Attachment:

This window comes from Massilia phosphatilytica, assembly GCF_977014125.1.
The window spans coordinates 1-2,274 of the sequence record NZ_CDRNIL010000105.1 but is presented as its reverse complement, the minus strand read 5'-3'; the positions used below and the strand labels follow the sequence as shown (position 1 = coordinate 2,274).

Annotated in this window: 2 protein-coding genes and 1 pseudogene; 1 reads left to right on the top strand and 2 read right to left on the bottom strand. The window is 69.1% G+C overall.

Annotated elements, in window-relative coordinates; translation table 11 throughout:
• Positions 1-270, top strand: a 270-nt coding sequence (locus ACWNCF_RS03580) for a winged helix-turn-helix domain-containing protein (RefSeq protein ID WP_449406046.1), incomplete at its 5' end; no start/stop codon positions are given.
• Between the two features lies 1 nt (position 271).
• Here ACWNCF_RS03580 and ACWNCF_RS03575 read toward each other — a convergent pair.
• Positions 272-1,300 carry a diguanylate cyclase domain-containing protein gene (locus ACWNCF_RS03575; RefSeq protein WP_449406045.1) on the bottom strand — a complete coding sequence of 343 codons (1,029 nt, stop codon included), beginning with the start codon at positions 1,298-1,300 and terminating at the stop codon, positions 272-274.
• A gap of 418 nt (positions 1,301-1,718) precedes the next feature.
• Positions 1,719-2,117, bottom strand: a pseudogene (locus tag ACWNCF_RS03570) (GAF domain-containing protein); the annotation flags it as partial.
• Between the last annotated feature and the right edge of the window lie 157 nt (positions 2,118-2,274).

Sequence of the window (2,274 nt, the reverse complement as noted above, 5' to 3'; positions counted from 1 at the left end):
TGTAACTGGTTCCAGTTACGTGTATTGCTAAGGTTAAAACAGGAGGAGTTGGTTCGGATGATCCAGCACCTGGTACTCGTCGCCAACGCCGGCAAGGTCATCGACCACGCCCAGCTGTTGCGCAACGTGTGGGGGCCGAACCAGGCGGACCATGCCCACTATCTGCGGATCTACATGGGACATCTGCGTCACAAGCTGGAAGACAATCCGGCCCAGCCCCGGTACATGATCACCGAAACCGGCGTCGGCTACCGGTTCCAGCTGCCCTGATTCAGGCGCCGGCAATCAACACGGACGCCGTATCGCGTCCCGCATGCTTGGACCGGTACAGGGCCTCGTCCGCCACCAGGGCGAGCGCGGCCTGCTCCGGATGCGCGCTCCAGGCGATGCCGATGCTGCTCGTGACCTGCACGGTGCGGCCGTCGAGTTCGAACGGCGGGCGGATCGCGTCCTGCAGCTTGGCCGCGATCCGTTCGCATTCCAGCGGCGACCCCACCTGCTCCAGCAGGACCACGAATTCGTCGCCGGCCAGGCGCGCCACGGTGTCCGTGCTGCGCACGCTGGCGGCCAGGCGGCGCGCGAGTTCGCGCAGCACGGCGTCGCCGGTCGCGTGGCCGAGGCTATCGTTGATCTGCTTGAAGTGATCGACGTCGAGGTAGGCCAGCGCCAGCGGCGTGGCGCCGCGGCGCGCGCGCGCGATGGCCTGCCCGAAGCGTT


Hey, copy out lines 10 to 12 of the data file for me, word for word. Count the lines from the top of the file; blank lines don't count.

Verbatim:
• Positions 1,719-2,117, bottom strand: a pseudogene (locus tag ACWNCF_RS03570) (GAF domain-containing protein); the annotation flags it as partial.
• Between the last annotated feature and the right edge of the window lie 157 nt (positions 2,118-2,274).

Sequence of the window (2,274 nt, the reverse complement as noted above, 5' to 3'; positions counted from 1 at the left end):